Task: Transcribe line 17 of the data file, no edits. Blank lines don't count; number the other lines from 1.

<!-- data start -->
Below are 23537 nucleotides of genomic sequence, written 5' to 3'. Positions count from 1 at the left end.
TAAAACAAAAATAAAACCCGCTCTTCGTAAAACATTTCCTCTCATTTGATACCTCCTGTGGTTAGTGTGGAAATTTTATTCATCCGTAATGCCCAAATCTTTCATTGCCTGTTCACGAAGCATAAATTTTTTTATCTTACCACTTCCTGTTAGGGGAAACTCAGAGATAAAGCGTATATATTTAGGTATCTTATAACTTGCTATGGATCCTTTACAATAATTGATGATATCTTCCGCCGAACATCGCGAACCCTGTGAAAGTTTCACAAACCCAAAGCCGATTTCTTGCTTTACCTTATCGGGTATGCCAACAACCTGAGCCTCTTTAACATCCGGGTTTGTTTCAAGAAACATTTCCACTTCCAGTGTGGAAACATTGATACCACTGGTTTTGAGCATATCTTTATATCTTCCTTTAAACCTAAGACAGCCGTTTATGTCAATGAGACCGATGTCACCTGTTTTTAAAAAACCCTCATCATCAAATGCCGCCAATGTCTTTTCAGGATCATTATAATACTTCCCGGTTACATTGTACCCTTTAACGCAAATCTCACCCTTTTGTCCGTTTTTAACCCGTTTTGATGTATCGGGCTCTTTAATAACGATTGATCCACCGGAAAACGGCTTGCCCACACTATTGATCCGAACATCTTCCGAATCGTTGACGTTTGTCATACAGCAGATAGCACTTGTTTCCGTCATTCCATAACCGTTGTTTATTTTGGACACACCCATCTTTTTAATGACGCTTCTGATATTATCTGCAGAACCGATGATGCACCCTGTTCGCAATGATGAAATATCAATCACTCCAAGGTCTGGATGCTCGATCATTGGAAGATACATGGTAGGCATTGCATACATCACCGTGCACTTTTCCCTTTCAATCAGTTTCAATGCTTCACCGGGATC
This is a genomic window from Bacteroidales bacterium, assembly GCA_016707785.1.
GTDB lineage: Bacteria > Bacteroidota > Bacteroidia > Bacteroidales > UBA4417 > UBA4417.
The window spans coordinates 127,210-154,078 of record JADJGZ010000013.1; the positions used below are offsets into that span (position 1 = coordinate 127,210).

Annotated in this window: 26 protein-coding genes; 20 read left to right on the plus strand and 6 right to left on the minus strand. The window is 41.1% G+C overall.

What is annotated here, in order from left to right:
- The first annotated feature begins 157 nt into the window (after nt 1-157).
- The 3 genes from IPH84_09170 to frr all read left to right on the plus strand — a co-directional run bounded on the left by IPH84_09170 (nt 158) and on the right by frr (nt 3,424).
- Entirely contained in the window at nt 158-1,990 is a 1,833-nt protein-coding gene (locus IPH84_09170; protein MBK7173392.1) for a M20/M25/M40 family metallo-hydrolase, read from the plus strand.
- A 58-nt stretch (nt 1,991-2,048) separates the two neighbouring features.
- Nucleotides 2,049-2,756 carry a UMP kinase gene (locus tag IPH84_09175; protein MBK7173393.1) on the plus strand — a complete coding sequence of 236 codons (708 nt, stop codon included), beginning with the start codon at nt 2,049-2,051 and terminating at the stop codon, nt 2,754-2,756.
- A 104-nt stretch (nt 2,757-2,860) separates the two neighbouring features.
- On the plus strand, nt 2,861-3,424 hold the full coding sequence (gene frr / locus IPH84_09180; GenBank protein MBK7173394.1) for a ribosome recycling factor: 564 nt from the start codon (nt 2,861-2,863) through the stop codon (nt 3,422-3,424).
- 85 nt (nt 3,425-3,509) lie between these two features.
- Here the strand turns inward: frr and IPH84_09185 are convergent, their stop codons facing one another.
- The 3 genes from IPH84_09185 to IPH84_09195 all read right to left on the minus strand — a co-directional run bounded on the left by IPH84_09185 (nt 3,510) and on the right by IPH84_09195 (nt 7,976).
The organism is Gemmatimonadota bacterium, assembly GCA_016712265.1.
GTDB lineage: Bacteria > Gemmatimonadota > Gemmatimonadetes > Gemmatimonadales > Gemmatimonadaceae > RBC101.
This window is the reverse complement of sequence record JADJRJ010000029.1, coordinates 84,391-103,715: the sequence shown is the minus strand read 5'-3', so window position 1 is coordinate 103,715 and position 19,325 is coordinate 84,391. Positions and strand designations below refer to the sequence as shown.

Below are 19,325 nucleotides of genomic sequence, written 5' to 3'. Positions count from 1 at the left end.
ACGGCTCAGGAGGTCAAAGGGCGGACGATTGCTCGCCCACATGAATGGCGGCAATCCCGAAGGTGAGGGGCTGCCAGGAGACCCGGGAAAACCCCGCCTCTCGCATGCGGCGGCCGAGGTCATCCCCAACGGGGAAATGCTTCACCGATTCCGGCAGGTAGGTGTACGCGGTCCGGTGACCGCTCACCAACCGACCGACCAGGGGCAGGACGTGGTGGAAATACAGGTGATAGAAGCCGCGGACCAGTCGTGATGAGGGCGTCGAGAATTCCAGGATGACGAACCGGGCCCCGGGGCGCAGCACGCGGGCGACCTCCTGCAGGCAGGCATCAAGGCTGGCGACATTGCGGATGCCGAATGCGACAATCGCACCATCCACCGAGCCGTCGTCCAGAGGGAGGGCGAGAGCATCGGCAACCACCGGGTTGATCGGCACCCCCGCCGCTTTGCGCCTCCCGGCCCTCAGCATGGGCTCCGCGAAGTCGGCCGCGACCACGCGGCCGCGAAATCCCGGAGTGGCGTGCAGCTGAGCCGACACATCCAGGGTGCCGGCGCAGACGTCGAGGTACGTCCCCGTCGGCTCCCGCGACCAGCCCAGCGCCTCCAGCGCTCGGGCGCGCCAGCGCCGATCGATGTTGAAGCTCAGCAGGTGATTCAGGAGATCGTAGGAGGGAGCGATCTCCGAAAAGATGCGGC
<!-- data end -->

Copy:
- The 3 genes from IPH84_09185 to IPH84_09195 all read right to left on the minus strand — a co-directional run bounded on the left by IPH84_09185 (nt 3,510) and on the right by IPH84_09195 (nt 7,976).